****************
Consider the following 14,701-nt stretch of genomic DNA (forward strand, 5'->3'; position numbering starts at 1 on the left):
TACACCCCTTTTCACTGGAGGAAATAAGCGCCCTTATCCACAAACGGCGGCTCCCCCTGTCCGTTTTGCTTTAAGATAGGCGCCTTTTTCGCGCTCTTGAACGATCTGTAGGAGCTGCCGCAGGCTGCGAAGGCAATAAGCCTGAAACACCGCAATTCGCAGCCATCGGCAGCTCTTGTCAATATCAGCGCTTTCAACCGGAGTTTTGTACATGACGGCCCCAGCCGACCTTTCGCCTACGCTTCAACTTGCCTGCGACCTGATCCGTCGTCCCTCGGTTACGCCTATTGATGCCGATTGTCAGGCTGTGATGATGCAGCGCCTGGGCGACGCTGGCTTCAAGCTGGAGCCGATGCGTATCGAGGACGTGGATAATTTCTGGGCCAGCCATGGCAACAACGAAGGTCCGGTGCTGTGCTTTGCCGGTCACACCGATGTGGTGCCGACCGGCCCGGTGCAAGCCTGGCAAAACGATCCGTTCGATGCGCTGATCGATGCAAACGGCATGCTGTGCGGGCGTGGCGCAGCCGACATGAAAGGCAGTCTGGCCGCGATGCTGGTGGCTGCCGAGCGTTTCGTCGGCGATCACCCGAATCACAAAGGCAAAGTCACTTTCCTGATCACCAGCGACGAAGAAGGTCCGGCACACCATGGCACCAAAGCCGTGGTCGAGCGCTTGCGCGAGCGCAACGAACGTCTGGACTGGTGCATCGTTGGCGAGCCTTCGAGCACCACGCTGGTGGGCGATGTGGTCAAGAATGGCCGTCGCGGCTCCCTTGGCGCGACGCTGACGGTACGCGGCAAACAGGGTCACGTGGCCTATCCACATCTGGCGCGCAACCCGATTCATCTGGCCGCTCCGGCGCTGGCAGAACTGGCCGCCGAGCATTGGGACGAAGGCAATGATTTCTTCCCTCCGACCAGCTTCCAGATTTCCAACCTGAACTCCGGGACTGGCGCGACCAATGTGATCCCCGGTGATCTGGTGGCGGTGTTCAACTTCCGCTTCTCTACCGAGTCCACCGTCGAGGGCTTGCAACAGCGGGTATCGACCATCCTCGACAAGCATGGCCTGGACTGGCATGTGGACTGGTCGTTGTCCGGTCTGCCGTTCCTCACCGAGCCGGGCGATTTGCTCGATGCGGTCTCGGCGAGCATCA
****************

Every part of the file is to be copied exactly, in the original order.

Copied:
Consider the following 14,701-nt stretch of genomic DNA (forward strand, 5'->3'; position numbering starts at 1 on the left):
TACACCCCTTTTCACTGGAGGAAATAAGCGCCCTTATCCACAAACGGCGGCTCCCCCTGTCCGTTTTGCTTTAAGATAGGCGCCTTTTTCGCGCTCTTGAACGATCTGTAGGAGCTGCCGCAGGCTGCGAAGGCAATAAGCCTGAAACACCGCAATTCGCAGCCATCGGCAGCTCTTGTCAATATCAGCGCTTTCAACCGGAGTTTTGTACATGACGGCCCCAGCCGACCTTTCGCCTACGCTTCAACTTGCCTGCGACCTGATCCGTCGTCCCTCGGTTACGCCTATTGATGCCGATTGTCAGGCTGTGATGATGCAGCGCCTGGGCGACGCTGGCTTCAAGCTGGAGCCGATGCGTATCGAGGACGTGGATAATTTCTGGGCCAGCCATGGCAACAACGAAGGTCCGGTGCTGTGCTTTGCCGGTCACACCGATGTGGTGCCGACCGGCCCGGTGCAAGCCTGGCAAAACGATCCGTTCGATGCGCTGATCGATGCAAACGGCATGCTGTGCGGGCGTGGCGCAGCCGACATGAAAGGCAGTCTGGCCGCGATGCTGGTGGCTGCCGAGCGTTTCGTCGGCGATCACCCGAATCACAAAGGCAAAGTCACTTTCCTGATCACCAGCGACGAAGAAGGTCCGGCACACCATGGCACCAAAGCCGTGGTCGAGCGCTTGCGCGAGCGCAACGAACGTCTGGACTGGTGCATCGTTGGCGAGCCTTCGAGCACCACGCTGGTGGGCGATGTGGTCAAGAATGGCCGTCGCGGCTCCCTTGGCGCGACGCTGACGGTACGCGGCAAACAGGGTCACGTGGCCTATCCACATCTGGCGCGCAACCCGATTCATCTGGCCGCTCCGGCGCTGGCAGAACTGGCCGCCGAGCATTGGGACGAAGGCAATGATTTCTTCCCTCCGACCAGCTTCCAGATTTCCAACCTGAACTCCGGGACTGGCGCGACCAATGTGATCCCCGGTGATCTGGTGGCGGTGTTCAACTTCCGCTTCTCTACCGAGTCCACCGTCGAGGGCTTGCAACAGCGGGTATCGACCATCCTCGACAAGCATGGCCTGGACTGGCATGTGGACTGGTCGTTGTCCGGTCTGCCGTTCCTCACCGAGCCGGGCGATTTGCTCGATGCGGTCTCGGCGAGCATCA